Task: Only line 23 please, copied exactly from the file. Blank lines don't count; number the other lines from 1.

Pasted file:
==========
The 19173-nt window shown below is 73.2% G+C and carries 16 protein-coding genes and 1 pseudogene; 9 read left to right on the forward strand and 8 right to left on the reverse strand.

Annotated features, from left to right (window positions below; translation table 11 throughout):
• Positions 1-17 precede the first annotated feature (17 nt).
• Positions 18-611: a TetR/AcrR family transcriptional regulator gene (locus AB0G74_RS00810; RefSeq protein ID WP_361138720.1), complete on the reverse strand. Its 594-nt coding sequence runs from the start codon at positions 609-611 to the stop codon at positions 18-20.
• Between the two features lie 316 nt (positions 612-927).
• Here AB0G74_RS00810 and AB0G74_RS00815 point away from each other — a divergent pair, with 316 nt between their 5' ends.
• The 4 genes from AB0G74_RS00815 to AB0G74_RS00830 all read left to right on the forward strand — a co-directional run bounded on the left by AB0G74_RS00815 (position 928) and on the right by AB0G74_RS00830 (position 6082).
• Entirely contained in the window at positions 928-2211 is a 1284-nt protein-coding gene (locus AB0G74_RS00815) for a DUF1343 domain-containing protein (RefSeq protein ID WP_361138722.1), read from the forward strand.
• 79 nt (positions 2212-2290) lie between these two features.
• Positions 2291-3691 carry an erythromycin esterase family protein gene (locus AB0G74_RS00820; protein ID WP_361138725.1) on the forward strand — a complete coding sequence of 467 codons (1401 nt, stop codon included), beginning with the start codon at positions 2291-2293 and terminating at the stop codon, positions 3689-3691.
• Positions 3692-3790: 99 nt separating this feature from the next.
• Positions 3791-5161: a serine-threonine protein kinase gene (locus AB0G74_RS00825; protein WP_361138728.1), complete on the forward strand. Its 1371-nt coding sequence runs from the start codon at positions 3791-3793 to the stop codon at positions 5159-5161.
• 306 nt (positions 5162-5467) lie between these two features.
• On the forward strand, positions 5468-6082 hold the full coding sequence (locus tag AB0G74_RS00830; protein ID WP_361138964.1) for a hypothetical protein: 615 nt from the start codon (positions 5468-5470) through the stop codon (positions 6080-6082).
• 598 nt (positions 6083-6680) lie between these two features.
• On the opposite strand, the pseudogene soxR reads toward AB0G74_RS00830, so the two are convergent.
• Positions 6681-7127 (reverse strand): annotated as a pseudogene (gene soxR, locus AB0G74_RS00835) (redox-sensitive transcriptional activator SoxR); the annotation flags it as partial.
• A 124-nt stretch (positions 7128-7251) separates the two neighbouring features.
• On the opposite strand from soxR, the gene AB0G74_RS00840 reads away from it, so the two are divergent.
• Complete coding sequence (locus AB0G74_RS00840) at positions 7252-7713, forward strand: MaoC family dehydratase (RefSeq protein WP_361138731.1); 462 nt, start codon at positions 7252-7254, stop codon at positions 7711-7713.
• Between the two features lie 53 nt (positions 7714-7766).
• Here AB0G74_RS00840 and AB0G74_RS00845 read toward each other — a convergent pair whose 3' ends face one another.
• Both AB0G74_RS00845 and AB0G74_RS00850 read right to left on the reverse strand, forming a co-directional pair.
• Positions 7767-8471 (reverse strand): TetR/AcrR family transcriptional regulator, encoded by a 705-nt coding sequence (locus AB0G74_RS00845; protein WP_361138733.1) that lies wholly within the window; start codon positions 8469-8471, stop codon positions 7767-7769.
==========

• Both AB0G74_RS00845 and AB0G74_RS00850 read right to left on the reverse strand, forming a co-directional pair.